Tyson Foods Takes Out Full-Page Ad Confirming Mass On-Farm Killing of Animals

BREAKING: Just two days after Tyson’s full-page ad ran and hours after this blog post was published, President Trump announced plans to sign an executive order requiring slaughterhouses to stay open—despite their dangerous working conditions. To make matters worse, Trump said he would shield meatpacking companies from liability should workers seek damages for being inadequately protected. This is not the solution to our fragile food system. Tweet at @realDonaldTrump, and let him know that our government should focus on long-term, systematic changes, not bailouts and overreaching protections for Big Ag and factory farms.

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On Sunday, Tyson Foods board chairman John Tyson placed a full-page advertisement saying, “The food supply chain is breaking.” The ad, which ran in the New York Times, Washington Post, and Arkansas Democrat-Gazette (and which likely cost over $200,000), stated that millions of pounds of meat would “disappear” from the food supply chain and that “millions of animals” would be killed on-farm.

The COVID-19 pandemic has created far-reaching challenges affecting all industries, but some were less prepared than others. Several meat processing plants nationwide have shut down, as their unsafe working conditions and failure to implement CDC-recommended safety protocols have likely caused hundreds of employees to contract the coronavirus. As of April 23, according to the Midwest Center for Investigative Reporting, over 3,000 positive cases tied to meatpacking plants have been reported, with at least 17 worker deaths.

The Smithfield Foods plant in Sioux Falls, South Dakota, one of the largest pig slaughterhouses in the United States, shut down indefinitely after becoming a top hotspot for COVID-19 cases. And just last week, Tyson Foods closed its largest pork plant after it was blamed for fueling the biggest COVID-19 outbreak in Iowa’s Black Hawk County. Over 180 infections have been linked to the plant. This closure came only after 18 state officials sent letters to the company urging it to close. Iowa’s worker safety agency even announced that it was investigating the plant.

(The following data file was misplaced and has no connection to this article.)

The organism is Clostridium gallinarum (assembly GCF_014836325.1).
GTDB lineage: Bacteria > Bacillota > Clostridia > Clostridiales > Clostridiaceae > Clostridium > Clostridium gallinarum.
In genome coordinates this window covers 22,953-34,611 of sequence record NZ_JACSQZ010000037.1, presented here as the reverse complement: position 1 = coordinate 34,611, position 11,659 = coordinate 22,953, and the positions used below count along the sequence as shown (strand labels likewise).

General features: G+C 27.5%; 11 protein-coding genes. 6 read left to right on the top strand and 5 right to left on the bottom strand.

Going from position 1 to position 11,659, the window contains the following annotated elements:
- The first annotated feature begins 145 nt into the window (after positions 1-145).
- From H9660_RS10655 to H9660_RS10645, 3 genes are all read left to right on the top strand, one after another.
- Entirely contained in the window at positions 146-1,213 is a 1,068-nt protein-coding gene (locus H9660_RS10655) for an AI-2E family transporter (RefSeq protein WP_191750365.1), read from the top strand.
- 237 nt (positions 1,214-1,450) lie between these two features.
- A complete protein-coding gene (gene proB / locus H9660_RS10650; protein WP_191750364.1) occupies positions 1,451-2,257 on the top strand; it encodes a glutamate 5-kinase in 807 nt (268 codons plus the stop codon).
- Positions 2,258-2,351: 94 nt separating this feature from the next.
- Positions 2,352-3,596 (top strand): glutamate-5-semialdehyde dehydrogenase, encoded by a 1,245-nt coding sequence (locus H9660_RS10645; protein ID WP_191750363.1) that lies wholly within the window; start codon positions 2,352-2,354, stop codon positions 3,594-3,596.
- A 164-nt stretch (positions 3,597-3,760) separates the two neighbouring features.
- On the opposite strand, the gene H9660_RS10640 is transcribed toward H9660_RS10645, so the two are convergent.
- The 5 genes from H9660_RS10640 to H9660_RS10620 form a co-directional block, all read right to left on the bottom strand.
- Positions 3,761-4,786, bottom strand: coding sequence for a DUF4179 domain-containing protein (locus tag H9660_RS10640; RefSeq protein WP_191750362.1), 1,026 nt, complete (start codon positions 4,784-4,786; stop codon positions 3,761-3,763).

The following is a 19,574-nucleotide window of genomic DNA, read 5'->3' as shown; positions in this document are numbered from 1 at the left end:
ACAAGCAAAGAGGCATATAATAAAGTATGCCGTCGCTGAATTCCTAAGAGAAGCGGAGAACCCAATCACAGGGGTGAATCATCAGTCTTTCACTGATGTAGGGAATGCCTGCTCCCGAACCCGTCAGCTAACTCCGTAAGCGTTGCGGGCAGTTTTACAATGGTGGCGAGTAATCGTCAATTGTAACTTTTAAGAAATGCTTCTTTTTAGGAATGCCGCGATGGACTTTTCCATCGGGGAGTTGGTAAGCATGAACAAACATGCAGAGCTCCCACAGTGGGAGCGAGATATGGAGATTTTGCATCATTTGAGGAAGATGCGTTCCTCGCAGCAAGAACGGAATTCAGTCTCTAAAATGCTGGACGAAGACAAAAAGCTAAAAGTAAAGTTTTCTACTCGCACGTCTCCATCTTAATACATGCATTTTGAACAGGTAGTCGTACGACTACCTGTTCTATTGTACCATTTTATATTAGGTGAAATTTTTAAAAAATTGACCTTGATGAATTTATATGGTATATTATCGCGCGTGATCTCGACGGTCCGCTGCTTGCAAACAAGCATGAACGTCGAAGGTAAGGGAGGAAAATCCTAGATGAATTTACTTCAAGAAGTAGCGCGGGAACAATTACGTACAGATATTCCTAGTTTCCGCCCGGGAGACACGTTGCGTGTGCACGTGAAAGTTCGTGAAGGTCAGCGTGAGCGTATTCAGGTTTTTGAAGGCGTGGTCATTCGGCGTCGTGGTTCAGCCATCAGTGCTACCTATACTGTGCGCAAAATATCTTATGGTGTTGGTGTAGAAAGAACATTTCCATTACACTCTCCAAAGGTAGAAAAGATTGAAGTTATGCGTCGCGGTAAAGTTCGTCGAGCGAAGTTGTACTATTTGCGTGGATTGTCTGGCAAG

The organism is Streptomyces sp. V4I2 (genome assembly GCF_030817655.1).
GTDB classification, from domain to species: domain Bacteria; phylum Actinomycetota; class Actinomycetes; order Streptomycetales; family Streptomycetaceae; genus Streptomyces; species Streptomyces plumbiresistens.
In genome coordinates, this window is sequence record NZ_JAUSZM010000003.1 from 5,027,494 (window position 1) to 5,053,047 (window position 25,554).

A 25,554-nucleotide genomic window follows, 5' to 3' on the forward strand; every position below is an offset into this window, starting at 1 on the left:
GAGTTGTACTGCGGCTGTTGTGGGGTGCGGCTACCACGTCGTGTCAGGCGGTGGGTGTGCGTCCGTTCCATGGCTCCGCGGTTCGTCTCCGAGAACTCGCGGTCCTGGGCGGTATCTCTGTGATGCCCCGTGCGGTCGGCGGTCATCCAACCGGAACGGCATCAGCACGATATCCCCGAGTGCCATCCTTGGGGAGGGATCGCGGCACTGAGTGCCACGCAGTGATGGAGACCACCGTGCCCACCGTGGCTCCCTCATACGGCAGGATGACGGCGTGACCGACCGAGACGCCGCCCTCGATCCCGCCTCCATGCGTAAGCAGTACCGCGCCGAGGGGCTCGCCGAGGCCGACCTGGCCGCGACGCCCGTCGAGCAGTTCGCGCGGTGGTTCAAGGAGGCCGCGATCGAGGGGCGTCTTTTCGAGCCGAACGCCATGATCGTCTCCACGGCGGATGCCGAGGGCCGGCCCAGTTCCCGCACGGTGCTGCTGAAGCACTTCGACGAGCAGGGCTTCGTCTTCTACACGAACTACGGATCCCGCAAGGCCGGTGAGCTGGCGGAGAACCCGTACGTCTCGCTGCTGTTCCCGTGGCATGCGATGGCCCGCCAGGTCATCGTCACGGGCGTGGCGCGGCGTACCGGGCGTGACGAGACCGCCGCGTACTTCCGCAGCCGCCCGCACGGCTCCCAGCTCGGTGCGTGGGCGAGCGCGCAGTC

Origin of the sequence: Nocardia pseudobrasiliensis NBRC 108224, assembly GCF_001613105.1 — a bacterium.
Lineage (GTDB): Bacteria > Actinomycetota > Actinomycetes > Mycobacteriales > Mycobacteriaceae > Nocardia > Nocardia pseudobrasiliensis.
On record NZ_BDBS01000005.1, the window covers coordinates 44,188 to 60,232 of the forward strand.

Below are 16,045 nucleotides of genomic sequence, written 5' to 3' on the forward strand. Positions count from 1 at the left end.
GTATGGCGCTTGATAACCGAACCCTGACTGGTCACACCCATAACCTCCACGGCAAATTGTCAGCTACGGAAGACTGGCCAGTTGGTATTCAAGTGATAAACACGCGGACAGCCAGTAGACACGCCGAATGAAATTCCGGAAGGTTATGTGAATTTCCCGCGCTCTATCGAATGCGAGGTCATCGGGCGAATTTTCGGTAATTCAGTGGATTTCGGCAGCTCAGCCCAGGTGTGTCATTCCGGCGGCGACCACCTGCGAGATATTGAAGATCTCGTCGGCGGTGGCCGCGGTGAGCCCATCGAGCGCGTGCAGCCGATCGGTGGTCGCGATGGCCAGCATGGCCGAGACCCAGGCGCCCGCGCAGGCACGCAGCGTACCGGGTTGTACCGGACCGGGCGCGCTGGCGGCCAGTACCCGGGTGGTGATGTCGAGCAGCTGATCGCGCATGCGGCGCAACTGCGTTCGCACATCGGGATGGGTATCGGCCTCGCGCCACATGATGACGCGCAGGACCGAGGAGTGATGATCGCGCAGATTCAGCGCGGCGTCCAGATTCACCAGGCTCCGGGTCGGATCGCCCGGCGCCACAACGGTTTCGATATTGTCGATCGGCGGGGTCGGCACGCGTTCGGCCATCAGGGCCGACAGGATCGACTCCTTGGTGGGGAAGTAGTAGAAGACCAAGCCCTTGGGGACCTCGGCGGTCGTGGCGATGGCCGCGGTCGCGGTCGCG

Additionally, restaurant closures and a lull in export markets have contributed to a decline in demand for meat. Tyson’s advertisement reads in part:
Farmers across the nation simply will not have anywhere to sell their livestock to be processed. ... Millions of animals—chickens, pigs and cattle—will be depopulated because of the closure of our processing facilities. The food supply chain is breaking.
“Depopulation” is an industry term for killing animals en masse at farms. Approved methods for such killing outlined by the American Veterinary Medical Association include some that are downright cruel. One method for chicken farms, commonly used to kill entire populations during avian flu outbreaks, is to cover the birds with water-based foam so they suffocate. Poultry scientist Dr. Ian Duncan of the University of Guelph in Ontario said:
Foam is a horribly inhumane way to kill birds. You can’t tell if they are suffering or vocalizing because they are covered up.
Another inhumane method of killing unwanted animals is “thumping,” where workers kill piglets by slamming them headfirst into the ground. Undercover investigators with Mercy For Animals have documented this barbaric practice numerous times.

Citing business disruptions related to COVID-19, the National Pork Producers Council has threatened that the industry will kill and discard baby pigs unless it receives a $1 billion government bailout. In Delaware, a chicken company has already directed farmers to kill millions of chickens. More members of the National Chicken Council may soon do the same.


COVID-19 has shown just how fragile and broken our industrial food system is. Mercy For Animals is urging the USDA and the powerful meat lobby not to use taxpayer dollars to fund an industry that threatens to kill and throw away millions of animals on farms.

Join us in demanding that taxpayer money be used for long-term, systematic solutions, like helping farmers transition to plant-based farming.

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